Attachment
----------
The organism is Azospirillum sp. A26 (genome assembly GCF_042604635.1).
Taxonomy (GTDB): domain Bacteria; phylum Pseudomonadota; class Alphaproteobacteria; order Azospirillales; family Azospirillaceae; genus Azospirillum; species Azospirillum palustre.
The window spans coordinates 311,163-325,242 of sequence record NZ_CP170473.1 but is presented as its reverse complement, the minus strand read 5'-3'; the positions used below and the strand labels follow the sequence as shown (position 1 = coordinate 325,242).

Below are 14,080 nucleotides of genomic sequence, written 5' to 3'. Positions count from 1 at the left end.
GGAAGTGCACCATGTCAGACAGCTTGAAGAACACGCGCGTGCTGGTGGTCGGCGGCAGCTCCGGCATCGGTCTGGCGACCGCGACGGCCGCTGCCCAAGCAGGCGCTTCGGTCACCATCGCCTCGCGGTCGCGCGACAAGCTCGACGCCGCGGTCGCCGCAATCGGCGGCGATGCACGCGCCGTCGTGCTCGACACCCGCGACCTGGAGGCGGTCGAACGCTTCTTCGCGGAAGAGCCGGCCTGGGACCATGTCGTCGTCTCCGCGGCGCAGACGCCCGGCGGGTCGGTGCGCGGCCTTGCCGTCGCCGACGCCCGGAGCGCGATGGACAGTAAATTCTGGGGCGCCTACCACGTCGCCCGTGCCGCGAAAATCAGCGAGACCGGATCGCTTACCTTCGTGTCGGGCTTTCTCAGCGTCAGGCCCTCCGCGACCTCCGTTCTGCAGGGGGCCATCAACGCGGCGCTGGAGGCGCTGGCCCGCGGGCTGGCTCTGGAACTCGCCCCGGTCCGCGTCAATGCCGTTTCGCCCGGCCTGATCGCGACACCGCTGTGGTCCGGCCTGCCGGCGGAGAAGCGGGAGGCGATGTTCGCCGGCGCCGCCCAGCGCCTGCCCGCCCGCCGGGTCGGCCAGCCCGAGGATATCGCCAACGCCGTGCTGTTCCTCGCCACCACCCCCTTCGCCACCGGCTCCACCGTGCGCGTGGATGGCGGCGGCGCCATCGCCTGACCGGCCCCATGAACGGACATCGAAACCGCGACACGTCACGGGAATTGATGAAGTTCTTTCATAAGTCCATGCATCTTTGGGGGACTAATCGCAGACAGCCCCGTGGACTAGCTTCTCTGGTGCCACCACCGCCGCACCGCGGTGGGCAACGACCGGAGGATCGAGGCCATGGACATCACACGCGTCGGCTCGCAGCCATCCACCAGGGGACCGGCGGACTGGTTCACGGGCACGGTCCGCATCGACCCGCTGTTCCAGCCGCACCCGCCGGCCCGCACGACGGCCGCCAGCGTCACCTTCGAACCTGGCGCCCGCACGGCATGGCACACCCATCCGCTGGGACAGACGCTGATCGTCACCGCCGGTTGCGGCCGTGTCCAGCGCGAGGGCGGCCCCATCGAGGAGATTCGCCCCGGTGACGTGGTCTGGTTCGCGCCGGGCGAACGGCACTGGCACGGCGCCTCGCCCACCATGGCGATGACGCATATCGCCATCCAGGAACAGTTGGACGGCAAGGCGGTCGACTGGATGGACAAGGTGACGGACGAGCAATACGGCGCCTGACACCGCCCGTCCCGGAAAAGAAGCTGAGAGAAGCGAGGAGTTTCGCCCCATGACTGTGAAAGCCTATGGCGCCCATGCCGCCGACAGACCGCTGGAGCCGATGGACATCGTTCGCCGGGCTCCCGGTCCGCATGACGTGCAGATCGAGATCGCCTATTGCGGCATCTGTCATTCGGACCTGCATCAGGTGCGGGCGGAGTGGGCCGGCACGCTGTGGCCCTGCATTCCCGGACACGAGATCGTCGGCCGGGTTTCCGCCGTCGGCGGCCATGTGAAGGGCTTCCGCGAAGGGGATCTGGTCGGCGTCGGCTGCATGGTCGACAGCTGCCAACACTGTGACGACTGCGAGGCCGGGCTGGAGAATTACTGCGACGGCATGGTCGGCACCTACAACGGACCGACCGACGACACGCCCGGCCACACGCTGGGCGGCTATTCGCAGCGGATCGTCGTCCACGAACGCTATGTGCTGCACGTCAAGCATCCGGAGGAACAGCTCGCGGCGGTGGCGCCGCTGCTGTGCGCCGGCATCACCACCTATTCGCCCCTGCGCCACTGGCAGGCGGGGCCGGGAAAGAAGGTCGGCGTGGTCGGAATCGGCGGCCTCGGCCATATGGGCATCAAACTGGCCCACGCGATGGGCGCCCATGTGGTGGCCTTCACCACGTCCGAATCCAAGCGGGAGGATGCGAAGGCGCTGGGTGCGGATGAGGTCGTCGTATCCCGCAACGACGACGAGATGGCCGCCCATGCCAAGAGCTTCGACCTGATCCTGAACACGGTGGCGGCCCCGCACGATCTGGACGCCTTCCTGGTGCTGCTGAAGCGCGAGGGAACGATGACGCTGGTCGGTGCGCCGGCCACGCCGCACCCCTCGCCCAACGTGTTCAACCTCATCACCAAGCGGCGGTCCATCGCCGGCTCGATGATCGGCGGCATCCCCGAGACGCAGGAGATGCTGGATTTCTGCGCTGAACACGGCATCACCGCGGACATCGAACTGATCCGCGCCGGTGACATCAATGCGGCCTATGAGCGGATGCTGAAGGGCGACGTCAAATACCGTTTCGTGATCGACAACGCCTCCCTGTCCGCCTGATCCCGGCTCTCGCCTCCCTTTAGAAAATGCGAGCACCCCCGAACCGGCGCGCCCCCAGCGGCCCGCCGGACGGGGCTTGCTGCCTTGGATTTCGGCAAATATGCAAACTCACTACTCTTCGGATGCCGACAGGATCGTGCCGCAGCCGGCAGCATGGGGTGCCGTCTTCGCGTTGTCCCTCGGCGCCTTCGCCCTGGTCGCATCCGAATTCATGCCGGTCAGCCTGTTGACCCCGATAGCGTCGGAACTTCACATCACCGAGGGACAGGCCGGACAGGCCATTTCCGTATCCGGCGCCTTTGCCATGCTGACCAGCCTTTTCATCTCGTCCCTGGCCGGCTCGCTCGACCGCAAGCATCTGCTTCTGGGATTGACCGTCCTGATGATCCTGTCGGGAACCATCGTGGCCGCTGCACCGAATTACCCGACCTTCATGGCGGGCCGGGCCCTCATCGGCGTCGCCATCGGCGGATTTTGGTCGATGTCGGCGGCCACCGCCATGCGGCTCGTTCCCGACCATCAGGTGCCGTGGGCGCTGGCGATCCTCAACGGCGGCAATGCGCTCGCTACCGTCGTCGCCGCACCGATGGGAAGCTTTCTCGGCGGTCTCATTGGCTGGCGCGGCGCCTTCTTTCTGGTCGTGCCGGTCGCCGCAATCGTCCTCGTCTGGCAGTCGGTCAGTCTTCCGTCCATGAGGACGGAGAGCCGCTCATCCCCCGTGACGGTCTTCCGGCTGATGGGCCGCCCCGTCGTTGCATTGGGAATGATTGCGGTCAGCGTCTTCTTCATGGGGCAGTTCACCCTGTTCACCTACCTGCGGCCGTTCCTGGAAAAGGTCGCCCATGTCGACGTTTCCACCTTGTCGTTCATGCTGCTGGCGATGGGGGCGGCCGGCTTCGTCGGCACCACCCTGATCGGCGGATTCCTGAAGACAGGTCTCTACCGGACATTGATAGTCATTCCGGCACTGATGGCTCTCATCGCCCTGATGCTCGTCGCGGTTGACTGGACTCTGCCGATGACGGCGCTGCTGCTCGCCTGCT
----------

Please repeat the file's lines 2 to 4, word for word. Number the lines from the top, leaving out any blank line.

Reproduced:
Taxonomy (GTDB): domain Bacteria; phylum Pseudomonadota; class Alphaproteobacteria; order Azospirillales; family Azospirillaceae; genus Azospirillum; species Azospirillum palustre.
The window spans coordinates 311,163-325,242 of sequence record NZ_CP170473.1 but is presented as its reverse complement, the minus strand read 5'-3'; the positions used below and the strand labels follow the sequence as shown (position 1 = coordinate 325,242).

Below are 14,080 nucleotides of genomic sequence, written 5' to 3'. Positions count from 1 at the left end.